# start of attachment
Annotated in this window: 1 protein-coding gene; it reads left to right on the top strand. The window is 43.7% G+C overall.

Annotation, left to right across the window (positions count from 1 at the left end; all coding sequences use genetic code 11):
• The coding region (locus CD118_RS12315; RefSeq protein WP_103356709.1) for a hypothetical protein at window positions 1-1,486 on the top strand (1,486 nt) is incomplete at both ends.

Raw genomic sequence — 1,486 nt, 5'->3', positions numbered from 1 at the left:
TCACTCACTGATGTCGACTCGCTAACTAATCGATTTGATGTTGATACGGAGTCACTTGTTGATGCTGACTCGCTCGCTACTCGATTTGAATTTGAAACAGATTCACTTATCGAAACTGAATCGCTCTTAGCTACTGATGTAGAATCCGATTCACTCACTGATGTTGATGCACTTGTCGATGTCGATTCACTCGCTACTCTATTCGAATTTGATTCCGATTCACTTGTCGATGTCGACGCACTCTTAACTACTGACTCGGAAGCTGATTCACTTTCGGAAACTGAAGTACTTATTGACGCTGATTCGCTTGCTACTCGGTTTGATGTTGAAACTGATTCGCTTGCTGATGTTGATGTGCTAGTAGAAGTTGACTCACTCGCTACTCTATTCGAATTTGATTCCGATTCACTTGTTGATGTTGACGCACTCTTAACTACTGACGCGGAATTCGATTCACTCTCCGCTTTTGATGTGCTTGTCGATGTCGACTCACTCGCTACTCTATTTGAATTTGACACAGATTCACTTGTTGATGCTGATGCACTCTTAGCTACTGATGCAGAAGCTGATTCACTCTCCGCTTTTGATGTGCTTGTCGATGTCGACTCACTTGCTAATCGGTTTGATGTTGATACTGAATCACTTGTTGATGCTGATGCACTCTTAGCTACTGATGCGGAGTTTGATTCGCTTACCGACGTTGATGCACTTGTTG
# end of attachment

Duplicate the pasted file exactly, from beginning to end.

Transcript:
Annotated in this window: 1 protein-coding gene; it reads left to right on the top strand. The window is 43.7% G+C overall.

Annotation, left to right across the window (positions count from 1 at the left end; all coding sequences use genetic code 11):
• The coding region (locus CD118_RS12315; RefSeq protein WP_103356709.1) for a hypothetical protein at window positions 1-1,486 on the top strand (1,486 nt) is incomplete at both ends.

Raw genomic sequence — 1,486 nt, 5'->3', positions numbered from 1 at the left:
TCACTCACTGATGTCGACTCGCTAACTAATCGATTTGATGTTGATACGGAGTCACTTGTTGATGCTGACTCGCTCGCTACTCGATTTGAATTTGAAACAGATTCACTTATCGAAACTGAATCGCTCTTAGCTACTGATGTAGAATCCGATTCACTCACTGATGTTGATGCACTTGTCGATGTCGATTCACTCGCTACTCTATTCGAATTTGATTCCGATTCACTTGTCGATGTCGACGCACTCTTAACTACTGACTCGGAAGCTGATTCACTTTCGGAAACTGAAGTACTTATTGACGCTGATTCGCTTGCTACTCGGTTTGATGTTGAAACTGATTCGCTTGCTGATGTTGATGTGCTAGTAGAAGTTGACTCACTCGCTACTCTATTCGAATTTGATTCCGATTCACTTGTTGATGTTGACGCACTCTTAACTACTGACGCGGAATTCGATTCACTCTCCGCTTTTGATGTGCTTGTCGATGTCGACTCACTCGCTACTCTATTTGAATTTGACACAGATTCACTTGTTGATGCTGATGCACTCTTAGCTACTGATGCAGAAGCTGATTCACTCTCCGCTTTTGATGTGCTTGTCGATGTCGACTCACTTGCTAATCGGTTTGATGTTGATACTGAATCACTTGTTGATGCTGATGCACTCTTAGCTACTGATGCGGAGTTTGATTCGCTTACCGACGTTGATGCACTTGTTG